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My neighbours was saying, his firm are still taking their lorries off the road if the test runs out. They don't want the risk of driving an un-roadworthy vehicle, and they have 6-weekly inspection requirement, so for that firm it looks as though the exemption isn't going to be enough for all people to be comfortable. That's a construction firm, not essential but lets hope the food industry etc take a different view.

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Sods law is your biggest problem. Whilst the chance of getting done are almost zero, the chances of a once in a lifetime accident somehow due the aforementioned almost become quite probable because you’re aware that you’re breaking the law.

If you have a decent independent garage nearby why not call them, explain the dilemma (cover the cost of a taxi for them) and get them to pick it up and deliver?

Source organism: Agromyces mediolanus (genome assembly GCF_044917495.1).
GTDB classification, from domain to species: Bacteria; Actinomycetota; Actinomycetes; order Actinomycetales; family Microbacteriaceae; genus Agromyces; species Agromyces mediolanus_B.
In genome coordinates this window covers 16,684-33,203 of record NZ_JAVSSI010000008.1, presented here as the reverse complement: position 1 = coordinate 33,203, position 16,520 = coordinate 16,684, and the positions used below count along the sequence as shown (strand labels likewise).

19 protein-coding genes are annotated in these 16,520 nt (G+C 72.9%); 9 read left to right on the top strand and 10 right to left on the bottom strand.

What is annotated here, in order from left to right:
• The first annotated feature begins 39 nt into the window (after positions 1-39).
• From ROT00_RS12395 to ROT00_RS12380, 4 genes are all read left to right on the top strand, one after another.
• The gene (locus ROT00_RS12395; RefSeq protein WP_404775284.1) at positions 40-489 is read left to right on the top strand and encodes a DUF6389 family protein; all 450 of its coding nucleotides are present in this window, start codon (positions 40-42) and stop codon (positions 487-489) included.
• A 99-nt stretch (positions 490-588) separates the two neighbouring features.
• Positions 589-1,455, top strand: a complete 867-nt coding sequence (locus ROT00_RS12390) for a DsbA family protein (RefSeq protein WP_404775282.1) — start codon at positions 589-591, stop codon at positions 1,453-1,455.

Just my take on it. I wouldn’t take a risk. 😉

Edited by auRouge

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16 minutes ago, auRouge said:

Sods law is your biggest problem. Whilst the chance of getting done are almost zero, the chances of a once in a lifetime accident somehow due the aforementioned almost become quite probable because you’re aware that you’re breaking the law.

If you have a decent independent garage nearby why not call them, explain the dilemma (cover the cost of a taxi for them) and get them to pick it up and deliver?

Just my take on it. I wouldn’t take a risk. 😉

I am In call conference with our insurer this week to get their take as in the end that could be controlling factor 

as For the government guidance it is there as with other aspects it does become little unclear for certain situations for example this morning first rule for split families changed two interviews later !